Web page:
All patients were screened for invasive aspergillosis using serum galactomannan before HSCT and twice weekly after HSCT until they were discharged. During the follow-up patients were screened with serum galactomannan every two weeks until day +100. In case of fever the standard procedures included blood cultures at two different time points and a multiplex PCR which is capable to detect five different Candida species and Aspergillus fumigatus. Patients presenting with respiratory symptoms were first examined by chest X-ray and in case of infiltrates or worsening gas exchange followed-up with a computed tomography (CT) scan of the lungs. If the CT scan showed pulmonary infiltrates, bronchoscopy was performed and fungal culture, galactomannan and PCR for fungal pathogens including Pneumocystis jirovecii were conducted from the bronchoalveolar lavage fluid [19]. Transbronchial biopsy during bronchoscopy or CT-guided biopsy of suspected liver lesions was performed in some cases. Patients with neurological symptoms received magnetic resonance imaging (MRI) of the brain and lumbar puncture including culture and PCR for different fungal pathogens.

Identification of fungal pathogens

All microbiological specimens were analysed for fungal pathogens by the department of clinical microbiology of the Medical University of Vienna. Blood cultures were incubated in the BacTAlert® (BioMerieux, France) for fourteen days and if a positive signal was obtained, a gram stain and a subculture on Sabouraud Glucose Agar (SAB) and Chromagar Candida® (Becton Dickinson, Heidelberg, Germany) were performed. Further identification of yeasts was done using either the Vitek® system or ATB Candida ID32C® (both BioMerieux, France). Also, rice-extract agar was inoculated and incubated at 28 °C for the formation and examination of micromorphology. Other specimens such as sputum or bronchoalveolar lavage fluid were inoculated on Sabouraud Glucose Agar (SAB) and Chromagar Candida® and incubated at 35 °C and 21 °C for seven days. In addition a SAB-broth was inoculated for enrichment. Identification of moulds was performed by examining macro- and micromorphology. In case identification was impossible using conventional methods, sequence analysis was suspended. In addition, the multiplex PCR Septifast (Roche, USA) was used for more rapid detection of certain Candida species and Aspergillus fumigatus. Aspergillus antigen was determined by using the serum galactomannan ELISA assay (Bio-Rad, Hercules, CA, USA) with a cut-off value for the optical density index of ≥0.5 for serum and ≥0.8 for BAL [9, 20]. For the identification of Pneumocystis jirovecii real-time PCR from BAL was performed [21, 22]. In some cases fungi were identified during autopsy or histological examination of tissues by direct microscopy by the department of pathology.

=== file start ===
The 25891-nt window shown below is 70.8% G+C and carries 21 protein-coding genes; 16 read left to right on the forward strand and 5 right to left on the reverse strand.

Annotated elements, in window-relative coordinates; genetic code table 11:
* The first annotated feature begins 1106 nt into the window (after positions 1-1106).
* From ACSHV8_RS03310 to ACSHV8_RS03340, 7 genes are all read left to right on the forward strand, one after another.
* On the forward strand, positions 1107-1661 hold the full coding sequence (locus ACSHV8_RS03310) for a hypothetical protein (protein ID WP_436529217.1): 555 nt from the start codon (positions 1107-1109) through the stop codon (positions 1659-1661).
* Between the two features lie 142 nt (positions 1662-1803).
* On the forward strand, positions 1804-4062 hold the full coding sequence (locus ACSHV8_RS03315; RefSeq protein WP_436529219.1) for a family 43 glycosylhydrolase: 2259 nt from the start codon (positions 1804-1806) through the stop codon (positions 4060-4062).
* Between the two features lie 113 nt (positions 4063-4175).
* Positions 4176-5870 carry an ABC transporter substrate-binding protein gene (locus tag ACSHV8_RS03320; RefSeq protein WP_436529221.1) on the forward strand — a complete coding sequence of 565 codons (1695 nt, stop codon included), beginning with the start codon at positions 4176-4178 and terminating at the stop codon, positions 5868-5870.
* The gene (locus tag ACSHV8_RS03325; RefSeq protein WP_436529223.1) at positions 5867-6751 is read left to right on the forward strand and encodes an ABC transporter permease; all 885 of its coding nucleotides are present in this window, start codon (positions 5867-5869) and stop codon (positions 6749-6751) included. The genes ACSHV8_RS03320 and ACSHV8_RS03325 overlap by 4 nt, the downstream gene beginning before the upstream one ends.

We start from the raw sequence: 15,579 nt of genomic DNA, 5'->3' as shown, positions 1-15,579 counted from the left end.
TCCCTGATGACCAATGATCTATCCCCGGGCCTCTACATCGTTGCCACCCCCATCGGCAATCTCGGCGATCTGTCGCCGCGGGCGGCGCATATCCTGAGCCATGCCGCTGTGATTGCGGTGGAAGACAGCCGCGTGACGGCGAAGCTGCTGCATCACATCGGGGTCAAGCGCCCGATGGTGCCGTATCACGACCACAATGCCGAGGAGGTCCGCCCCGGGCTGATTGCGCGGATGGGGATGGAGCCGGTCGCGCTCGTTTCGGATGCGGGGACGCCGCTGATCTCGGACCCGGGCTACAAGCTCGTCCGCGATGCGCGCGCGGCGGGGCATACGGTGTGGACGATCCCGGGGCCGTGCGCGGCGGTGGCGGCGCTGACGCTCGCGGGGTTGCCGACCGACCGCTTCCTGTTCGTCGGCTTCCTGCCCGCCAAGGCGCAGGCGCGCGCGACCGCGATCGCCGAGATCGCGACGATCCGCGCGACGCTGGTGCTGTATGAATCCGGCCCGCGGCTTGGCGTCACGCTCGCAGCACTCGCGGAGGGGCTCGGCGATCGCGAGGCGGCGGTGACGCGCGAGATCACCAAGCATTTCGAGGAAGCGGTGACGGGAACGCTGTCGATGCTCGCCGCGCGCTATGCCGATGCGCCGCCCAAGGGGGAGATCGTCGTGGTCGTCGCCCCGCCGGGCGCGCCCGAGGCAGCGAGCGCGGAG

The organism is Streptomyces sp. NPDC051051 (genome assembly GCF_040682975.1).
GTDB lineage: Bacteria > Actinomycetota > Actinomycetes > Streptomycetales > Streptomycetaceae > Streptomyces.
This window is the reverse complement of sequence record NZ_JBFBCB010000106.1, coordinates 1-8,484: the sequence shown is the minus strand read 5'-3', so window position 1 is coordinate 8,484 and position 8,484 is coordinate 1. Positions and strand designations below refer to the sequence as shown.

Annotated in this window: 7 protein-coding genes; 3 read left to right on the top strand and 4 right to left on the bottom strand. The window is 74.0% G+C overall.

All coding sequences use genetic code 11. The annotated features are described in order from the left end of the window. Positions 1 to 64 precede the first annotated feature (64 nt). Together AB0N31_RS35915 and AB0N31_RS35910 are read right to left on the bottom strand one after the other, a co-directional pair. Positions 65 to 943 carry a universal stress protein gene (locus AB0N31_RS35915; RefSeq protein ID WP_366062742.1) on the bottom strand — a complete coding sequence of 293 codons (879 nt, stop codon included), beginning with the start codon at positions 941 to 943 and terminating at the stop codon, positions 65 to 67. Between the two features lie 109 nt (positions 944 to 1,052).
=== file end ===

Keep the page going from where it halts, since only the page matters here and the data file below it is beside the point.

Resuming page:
IFD classification and study end-points

The primary end-point for this study was the one-year incidence for proven or probable invasive fungal diseases. IFDs were classified as probable or proven according to the revised definitions of the EORTC/MSG consensus group [9]. The secondary end-points for this study were the analysis of risk factors for IFD, the associated mortality and the impact of prophylaxis in preventing IFD.

Statistical analysis